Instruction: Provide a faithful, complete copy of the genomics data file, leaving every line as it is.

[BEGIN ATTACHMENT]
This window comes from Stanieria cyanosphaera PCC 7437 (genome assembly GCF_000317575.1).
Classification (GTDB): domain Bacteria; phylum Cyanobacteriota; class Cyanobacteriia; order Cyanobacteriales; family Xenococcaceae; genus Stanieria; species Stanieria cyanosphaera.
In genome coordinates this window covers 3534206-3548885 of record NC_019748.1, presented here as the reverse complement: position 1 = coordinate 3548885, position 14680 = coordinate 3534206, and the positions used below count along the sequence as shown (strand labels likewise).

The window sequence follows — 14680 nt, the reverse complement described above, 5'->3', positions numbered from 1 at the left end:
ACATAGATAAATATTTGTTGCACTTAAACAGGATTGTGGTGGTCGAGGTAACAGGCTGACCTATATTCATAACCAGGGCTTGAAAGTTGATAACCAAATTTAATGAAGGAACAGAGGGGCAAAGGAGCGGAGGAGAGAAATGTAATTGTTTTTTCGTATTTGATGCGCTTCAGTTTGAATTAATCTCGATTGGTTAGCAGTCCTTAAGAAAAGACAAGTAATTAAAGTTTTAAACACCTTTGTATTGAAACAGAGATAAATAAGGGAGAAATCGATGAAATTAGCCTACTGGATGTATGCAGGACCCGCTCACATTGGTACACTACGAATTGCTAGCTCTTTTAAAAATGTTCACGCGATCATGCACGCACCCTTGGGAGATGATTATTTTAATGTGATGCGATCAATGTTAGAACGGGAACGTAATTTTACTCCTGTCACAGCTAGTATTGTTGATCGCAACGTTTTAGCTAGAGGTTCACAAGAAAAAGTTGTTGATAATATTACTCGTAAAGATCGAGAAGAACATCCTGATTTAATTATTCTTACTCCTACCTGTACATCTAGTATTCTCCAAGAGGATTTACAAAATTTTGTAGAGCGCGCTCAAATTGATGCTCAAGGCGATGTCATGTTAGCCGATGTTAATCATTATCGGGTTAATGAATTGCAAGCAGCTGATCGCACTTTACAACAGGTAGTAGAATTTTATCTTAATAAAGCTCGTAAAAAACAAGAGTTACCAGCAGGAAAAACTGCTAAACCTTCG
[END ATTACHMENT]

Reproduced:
This window comes from Stanieria cyanosphaera PCC 7437 (genome assembly GCF_000317575.1).
Classification (GTDB): domain Bacteria; phylum Cyanobacteriota; class Cyanobacteriia; order Cyanobacteriales; family Xenococcaceae; genus Stanieria; species Stanieria cyanosphaera.
In genome coordinates this window covers 3534206-3548885 of record NC_019748.1, presented here as the reverse complement: position 1 = coordinate 3548885, position 14680 = coordinate 3534206, and the positions used below count along the sequence as shown (strand labels likewise).

The window sequence follows — 14680 nt, the reverse complement described above, 5'->3', positions numbered from 1 at the left end:
ACATAGATAAATATTTGTTGCACTTAAACAGGATTGTGGTGGTCGAGGTAACAGGCTGACCTATATTCATAACCAGGGCTTGAAAGTTGATAACCAAATTTAATGAAGGAACAGAGGGGCAAAGGAGCGGAGGAGAGAAATGTAATTGTTTTTTCGTATTTGATGCGCTTCAGTTTGAATTAATCTCGATTGGTTAGCAGTCCTTAAGAAAAGACAAGTAATTAAAGTTTTAAACACCTTTGTATTGAAACAGAGATAAATAAGGGAGAAATCGATGAAATTAGCCTACTGGATGTATGCAGGACCCGCTCACATTGGTACACTACGAATTGCTAGCTCTTTTAAAAATGTTCACGCGATCATGCACGCACCCTTGGGAGATGATTATTTTAATGTGATGCGATCAATGTTAGAACGGGAACGTAATTTTACTCCTGTCACAGCTAGTATTGTTGATCGCAACGTTTTAGCTAGAGGTTCACAAGAAAAAGTTGTTGATAATATTACTCGTAAAGATCGAGAAGAACATCCTGATTTAATTATTCTTACTCCTACCTGTACATCTAGTATTCTCCAAGAGGATTTACAAAATTTTGTAGAGCGCGCTCAAATTGATGCTCAAGGCGATGTCATGTTAGCCGATGTTAATCATTATCGGGTTAATGAATTGCAAGCAGCTGATCGCACTTTACAACAGGTAGTAGAATTTTATCTTAATAAAGCTCGTAAAAAACAAGAGTTACCAGCAGGAAAAACTGCTAAACCTTCG